Friday, January 23, 2009


I overheard a money manager stating the importance of staying invested so that investors can catch the first meteoric rise off the bottom.....paraphrased......"being in such lifts off the bottom are important to not underperform the benchmark indices."

As individual investors, we are not compared in any mandatory way to any benchmark indices. Any such comparison is done voluntarily--or perhaps under durress by a spouse who wonders about our competency--sometimes with good reason. Assuming a measure of competency which has schooled us into stepping aside lest we get flattened by an avalanche of selling activity, we have a heckuva lot outperformance goodwill accrued as we've sidestepped a wholesale 40%+ haircut on our portfolio. Why, then, should we feel compelled to step into the opaque and turbulent waters of a market uncertain as to if its next move is up or down?

Why are there few money managers willing to say such? Who's to know. But even forgetting about any of that, and I do not believe in benchmark performance against indices. Relative outperformance against an absolute loss of dollars is a hollow victory. John Hussman is astute in pointing out that the best way to compare the performance of one's money manager is over the course of an ENTIRE cycle. Makes sense to me.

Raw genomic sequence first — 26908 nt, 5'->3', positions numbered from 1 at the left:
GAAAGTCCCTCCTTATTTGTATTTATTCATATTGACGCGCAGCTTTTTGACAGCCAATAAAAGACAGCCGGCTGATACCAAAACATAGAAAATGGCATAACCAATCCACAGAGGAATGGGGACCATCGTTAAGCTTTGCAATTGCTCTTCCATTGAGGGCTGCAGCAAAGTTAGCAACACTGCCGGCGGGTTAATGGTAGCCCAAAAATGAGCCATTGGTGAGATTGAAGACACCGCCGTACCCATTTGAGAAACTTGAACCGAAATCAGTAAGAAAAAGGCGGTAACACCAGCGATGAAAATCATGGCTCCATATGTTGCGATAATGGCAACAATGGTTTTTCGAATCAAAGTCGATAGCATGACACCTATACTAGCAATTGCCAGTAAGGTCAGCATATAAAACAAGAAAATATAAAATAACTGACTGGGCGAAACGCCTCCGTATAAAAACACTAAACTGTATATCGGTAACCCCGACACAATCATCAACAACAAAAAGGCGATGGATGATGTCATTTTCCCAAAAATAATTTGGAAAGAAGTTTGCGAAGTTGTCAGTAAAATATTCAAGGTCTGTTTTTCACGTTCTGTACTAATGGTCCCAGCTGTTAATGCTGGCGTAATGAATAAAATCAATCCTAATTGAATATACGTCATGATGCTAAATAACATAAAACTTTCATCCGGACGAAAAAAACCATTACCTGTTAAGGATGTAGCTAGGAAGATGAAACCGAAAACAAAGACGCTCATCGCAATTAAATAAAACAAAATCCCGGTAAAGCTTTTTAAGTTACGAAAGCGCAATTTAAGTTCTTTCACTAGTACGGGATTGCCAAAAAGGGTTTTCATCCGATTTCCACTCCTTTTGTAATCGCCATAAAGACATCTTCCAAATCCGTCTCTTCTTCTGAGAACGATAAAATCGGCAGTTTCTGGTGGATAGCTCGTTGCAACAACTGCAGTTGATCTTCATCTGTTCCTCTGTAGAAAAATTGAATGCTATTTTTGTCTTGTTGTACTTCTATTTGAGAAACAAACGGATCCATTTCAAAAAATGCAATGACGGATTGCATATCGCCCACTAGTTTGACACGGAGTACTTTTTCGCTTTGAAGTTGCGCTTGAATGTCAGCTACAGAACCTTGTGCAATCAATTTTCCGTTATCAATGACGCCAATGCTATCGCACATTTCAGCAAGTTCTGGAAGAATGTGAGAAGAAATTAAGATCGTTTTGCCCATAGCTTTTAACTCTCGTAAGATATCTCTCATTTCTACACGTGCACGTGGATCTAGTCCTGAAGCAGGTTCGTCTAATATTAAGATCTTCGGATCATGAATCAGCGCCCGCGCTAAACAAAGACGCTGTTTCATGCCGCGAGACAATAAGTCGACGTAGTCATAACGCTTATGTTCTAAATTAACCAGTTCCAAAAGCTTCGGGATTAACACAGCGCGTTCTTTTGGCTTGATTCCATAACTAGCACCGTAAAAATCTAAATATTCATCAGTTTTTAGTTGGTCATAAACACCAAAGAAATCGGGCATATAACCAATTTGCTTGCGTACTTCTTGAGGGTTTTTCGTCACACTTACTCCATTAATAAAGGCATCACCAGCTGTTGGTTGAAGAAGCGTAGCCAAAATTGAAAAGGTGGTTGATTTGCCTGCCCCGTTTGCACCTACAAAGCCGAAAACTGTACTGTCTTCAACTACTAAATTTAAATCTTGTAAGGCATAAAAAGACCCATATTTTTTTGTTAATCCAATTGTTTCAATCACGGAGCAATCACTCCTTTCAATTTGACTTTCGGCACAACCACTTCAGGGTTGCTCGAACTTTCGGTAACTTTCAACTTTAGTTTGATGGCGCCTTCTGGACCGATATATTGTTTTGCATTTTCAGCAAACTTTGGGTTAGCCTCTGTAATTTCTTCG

russell1200 said...

If you are invested in index type funds then being in the market during its upswings probably is relatively important.

However, if you are selectively investing, it is also true that it is usually only a handful of stocks and one or two sectors that lead the charge.

But of course a lot depends on what your alternatives are. If you can get a CD at 3% from your credit union in these deflationary times, it's a little hard to see why the small investor wouldn't do so.

The compounding return on the stock (not the average) market is only around 4%. Not insane 10% that has often been touted.

Leisa said...

My point was simply from the perspective of standing aside during the carnage, there really isn't any need to catch the upswing off the bottom.

I imagine that if one positions themselves so that they actively manage their positions so that they sell when classic sell signals flash, then the compounding is greatly improved. The smart money does not rely on those paltry compounding and gets the heck out of dodge when the fan gets hit with the stuff.

Anonymous said...